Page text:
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How to create work that matters
Entrepreneur and author Seth Godin on the desire for significance in the workplace
“Milton Friedman was fundamentally mistaken when he announced that the only purpose of a corporation was to maximize shareholder value.”
Host Jonathan Fields unpacks entrepreneur and author Seth Godin’s definition of significance—and why feeling significant at work matters more than ever. Seth explains how recent events like the worldwide pandemic have challenged our previous expectations for work.
You can catch the complete episode (1 hour, 2 minutes) on Spotify.
Our attitudes about work have changed because of recent “workquakes” like COVID-19. Taking inspiration from Bruce Feiler’s idea of “lifequakes,” Jonathan uses workquakes to describe major events that create profound change in how we work. The worldwide pandemic is an obvious workquake. Other ones: industrialization, the invention of the internet, and happening right now, the rise of AI.
We crave feeling significant in our work. Seth surveyed thousands of people across 90 countries about the qualities of the best jobs they ever had, with options like “I got paid a lot” and “I didn’t get fired.” Over and over again, he observed that what people most valued was the feeling of significance—doing work that mattered and with people who cared. Or, another way of thinking about significance: making change happen.
Seth objects to Milton Friedman’s idea that the sole purpose of companies is to make a profit. Creating significance in the workplace—or transforming it into a source of meaning and fulfillment—isn’t about getting bosses to be more lenient and understanding. According to Seth, it involves “raising our standards, [and] making big promises to change the people we serve. That will make us feel terrific and engaged, and elevate us and our customers.”
Significant work doesn’t mean working toward a social good (although it can). You can find significance working for a financial institution or retail company. It’s not about having a noble cause but rather, being empowered and committed to doing incredible work with other similarly dedicated people.
Significance requires enrollment. Seth describes this as voluntary and eager engagement—the willingness to participate. You can often find enrollment in local groups like community orchestras: people want to be there even if they have to pay dues. Compare that to traditional companies that retain employees by limiting their options. For example, companies that surveil their employees or mandate returning to the office in spite of their work not necessitating it.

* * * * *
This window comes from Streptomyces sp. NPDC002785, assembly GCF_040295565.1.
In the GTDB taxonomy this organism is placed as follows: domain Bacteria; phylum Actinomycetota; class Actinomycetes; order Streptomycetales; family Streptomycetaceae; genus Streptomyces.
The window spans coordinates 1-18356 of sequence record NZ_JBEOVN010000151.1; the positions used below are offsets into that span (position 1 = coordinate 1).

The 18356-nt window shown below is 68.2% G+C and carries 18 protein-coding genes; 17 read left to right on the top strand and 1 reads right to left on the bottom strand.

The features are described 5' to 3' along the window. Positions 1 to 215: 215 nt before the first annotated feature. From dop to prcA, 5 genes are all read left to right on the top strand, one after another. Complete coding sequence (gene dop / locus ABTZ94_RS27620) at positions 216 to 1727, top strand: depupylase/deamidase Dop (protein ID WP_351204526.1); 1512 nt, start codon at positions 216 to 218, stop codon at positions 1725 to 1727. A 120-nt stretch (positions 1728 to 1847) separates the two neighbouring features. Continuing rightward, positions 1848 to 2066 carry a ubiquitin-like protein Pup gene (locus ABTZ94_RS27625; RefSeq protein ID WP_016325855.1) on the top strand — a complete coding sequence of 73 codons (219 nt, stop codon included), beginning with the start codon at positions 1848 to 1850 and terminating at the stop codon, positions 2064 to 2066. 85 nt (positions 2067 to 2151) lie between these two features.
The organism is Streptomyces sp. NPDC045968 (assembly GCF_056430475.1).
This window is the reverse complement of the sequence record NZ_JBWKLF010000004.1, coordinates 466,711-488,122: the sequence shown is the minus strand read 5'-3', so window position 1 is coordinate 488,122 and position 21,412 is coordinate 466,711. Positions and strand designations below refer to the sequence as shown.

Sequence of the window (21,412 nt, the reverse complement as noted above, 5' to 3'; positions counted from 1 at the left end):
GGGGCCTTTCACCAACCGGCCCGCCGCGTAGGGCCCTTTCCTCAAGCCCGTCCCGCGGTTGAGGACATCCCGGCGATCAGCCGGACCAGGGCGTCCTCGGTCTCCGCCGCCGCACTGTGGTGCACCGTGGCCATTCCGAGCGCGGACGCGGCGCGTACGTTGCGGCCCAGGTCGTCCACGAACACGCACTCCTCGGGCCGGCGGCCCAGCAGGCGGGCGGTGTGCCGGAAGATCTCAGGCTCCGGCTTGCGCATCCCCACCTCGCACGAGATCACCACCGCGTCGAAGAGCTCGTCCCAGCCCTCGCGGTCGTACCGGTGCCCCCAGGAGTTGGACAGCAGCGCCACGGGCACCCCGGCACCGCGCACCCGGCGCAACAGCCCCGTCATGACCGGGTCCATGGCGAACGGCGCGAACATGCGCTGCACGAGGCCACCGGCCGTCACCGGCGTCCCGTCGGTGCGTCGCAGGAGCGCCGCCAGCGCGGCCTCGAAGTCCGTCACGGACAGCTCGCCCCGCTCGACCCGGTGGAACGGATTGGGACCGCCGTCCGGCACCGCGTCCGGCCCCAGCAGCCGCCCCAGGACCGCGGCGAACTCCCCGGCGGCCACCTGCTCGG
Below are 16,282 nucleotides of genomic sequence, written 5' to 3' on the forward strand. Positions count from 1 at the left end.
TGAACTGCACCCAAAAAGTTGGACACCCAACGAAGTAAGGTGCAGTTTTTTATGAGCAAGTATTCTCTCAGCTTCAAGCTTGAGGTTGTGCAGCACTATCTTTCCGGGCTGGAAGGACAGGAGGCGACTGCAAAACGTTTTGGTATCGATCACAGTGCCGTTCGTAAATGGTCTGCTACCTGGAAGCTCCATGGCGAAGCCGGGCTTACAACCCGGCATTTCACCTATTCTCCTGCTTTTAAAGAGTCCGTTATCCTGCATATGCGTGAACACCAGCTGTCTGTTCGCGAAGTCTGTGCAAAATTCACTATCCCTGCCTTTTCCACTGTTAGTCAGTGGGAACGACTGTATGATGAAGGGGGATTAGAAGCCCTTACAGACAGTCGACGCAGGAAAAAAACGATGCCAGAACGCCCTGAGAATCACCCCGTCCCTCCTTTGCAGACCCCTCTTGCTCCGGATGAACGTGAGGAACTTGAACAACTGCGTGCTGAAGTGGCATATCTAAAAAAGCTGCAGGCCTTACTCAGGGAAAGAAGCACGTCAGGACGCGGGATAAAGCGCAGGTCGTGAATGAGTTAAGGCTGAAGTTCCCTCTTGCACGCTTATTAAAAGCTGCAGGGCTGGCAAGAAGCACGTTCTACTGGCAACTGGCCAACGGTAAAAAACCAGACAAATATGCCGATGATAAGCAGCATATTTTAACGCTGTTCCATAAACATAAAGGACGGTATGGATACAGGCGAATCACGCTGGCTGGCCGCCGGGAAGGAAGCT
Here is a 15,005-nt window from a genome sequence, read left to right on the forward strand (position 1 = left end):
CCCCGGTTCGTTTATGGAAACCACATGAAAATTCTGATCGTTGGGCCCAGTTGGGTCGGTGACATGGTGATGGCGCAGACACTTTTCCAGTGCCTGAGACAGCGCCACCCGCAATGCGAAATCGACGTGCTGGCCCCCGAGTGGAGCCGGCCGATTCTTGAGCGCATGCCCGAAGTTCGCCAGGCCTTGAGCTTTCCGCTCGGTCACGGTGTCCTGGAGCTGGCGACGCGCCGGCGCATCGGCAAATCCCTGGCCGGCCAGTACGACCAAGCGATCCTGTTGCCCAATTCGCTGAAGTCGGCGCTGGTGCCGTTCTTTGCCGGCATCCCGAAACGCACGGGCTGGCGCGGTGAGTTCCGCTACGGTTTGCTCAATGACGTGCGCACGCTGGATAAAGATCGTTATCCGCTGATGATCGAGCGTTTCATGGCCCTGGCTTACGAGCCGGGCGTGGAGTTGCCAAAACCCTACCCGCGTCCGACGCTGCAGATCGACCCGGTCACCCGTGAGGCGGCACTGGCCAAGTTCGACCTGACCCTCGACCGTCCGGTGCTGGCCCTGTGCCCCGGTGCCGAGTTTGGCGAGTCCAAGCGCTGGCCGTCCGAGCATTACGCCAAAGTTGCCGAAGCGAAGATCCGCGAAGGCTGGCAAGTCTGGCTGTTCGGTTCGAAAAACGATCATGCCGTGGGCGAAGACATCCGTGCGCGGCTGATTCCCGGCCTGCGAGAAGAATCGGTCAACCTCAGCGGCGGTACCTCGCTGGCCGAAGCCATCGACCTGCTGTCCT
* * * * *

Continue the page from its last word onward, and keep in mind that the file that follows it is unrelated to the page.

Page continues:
If Seth ran a large company, he says he’d “regularly run resume improvement sessions, teaching people to make their resume better. I want them to stay because they can and want to, not because they feel like they have no options.”
Seth brings up real-life companies throughout the conversation as examples of companies “racing to the top.” These are companies that create significance by empowering their employees and uniting around a clear mission.
Aravind Eye Hospitals is an Indian hospital network that offers blindness-preventing surgeries for free or at a heavily subsidized cost (something like $130 USD). Their standards are extraordinary. According to Seth, you’re more likely to get an infection from the same surgery being done in London for thousands of dollars than in an Aravind clinic.
Greyston Bakery in New York produces the brownies used in Ben & Jerry’s ice cream. It has a unique open hiring policy where anyone who wants a job gets a chance—no background checks or pre-screenings needed. Inspired by Greyston, the Body Shop introduced the same policy and saw productivity grow and employee turnover drop drastically.
Though not a perfect boss, Henry Ford more than doubled the average factory wage for his auto workers in 1914 to $5. He supposedly did this to empower his employees to buy cars. It looks like this actually isn’t the whole story—the wage increase was partly to reduce turnover. Nonetheless, Seth mentions Ford to explain how creating significance in your workplace attracts better talent, and in turn, produces greater output.
During their conversation, Jonathan and Seth talk about belonging as a critical human need, and why we shouldn’t count on work to fulfill it. I’ve heard this before, too—that thinking of your manager or coworkers as your “work family” creates harmful and misguided emotional attachments. (Imagine getting fired from your family, oof.) Instead, Seth says companies should “give people agency to go find belonging” and suggests examples like joining the community orchestra and volunteering. Although neither he nor Jonathan explicitly talks about work-life balance, this seems to be another aspect of significant work: it shouldn’t be so all-consuming that it takes you away from other parts of life.
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